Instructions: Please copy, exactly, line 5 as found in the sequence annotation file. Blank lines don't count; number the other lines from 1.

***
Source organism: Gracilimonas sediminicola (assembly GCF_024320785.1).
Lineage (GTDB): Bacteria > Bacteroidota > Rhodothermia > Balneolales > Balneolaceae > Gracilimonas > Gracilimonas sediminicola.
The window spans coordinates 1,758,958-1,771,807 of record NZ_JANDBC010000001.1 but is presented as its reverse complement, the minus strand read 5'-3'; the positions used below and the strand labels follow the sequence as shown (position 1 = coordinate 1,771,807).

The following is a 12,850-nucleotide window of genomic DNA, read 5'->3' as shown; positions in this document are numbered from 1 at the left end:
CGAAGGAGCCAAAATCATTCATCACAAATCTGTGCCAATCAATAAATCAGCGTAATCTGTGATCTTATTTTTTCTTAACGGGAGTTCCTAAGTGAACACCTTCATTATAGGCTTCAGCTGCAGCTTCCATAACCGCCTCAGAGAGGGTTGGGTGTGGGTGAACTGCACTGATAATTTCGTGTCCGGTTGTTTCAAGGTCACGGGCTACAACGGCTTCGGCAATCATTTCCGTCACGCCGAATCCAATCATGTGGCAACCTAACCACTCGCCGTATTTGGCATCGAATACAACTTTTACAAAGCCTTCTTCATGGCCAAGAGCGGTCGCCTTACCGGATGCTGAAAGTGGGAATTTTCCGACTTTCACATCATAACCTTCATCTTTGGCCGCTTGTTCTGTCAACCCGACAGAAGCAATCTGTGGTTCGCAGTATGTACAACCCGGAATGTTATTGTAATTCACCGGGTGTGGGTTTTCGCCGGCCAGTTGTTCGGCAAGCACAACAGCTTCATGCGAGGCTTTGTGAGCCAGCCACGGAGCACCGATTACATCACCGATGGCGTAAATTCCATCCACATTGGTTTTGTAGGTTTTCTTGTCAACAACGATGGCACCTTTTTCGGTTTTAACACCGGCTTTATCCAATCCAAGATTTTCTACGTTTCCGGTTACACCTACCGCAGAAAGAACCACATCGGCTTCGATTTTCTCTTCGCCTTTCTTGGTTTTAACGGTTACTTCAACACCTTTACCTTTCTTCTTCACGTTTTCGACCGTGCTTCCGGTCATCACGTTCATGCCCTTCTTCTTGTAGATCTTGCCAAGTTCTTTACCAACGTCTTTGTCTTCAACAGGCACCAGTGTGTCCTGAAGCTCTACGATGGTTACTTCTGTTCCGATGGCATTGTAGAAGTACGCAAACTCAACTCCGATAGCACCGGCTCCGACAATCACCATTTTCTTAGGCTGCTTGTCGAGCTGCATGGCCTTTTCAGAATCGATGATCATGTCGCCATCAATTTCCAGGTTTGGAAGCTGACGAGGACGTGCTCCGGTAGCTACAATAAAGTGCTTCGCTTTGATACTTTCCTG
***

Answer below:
CGAAGGAGCCAAAATCATTCATCACAAATCTGTGCCAATCAATAAATCAGCGTAATCTGTGATCTTATTTTTTCTTAACGGGAGTTCCTAAGTGAACACCTTCATTATAGGCTTCAGCTGCAGCTTCCATAACCGCCTCAGAGAGGGTTGGGTGTGGGTGAACTGCACTGATAATTTCGTGTCCGGTTGTTTCAAGGTCACGGGCTACAACGGCTTCGGCAATCATTTCCGTCACGCCGAATCCAATCATGTGGCAACCTAACCACTCGCCGTATTTGGCATCGAATACAACTTTTACAAAGCCTTCTTCATGGCCAAGAGCGGTCGCCTTACCGGATGCTGAAAGTGGGAATTTTCCGACTTTCACATCATAACCTTCATCTTTGGCCGCTTGTTCTGTCAACCCGACAGAAGCAATCTGTGGTTCGCAGTATGTACAACCCGGAATGTTATTGTAATTCACCGGGTGTGGGTTTTCGCCGGCCAGTTGTTCGGCAAGCACAACAGCTTCATGCGAGGCTTTGTGAGCCAGCCACGGAGCACCGATTACATCACCGATGGCGTAAATTCCATCCACATTGGTTTTGTAGGTTTTCTTGTCAACAACGATGGCACCTTTTTCGGTTTTAACACCGGCTTTATCCAATCCAAGATTTTCTACGTTTCCGGTTACACCTACCGCAGAAAGAACCACATCGGCTTCGATTTTCTCTTCGCCTTTCTTGGTTTTAACGGTTACTTCAACACCTTTACCTTTCTTCTTCACGTTTTCGACCGTGCTTCCGGTCATCACGTTCATGCCCTTCTTCTTGTAGATCTTGCCAAGTTCTTTACCAACGTCTTTGTCTTCAACAGGCACCAGTGTGTCCTGAAGCTCTACGATGGTTACTTCTGTTCCGATGGCATTGTAGAAGTACGCAAACTCAACTCCGATAGCACCGGCTCCGACAATCACCATTTTCTTAGGCTGCTTGTCGAGCTGCATGGCCTTTTCAGAATCGATGATCATGTCGCCATCAATTTCCAGGTTTGGAAGCTGACGAGGACGTGCTCCGGTAGCTACAATAAAGTGCTTCGCTTTGATACTTTCCTG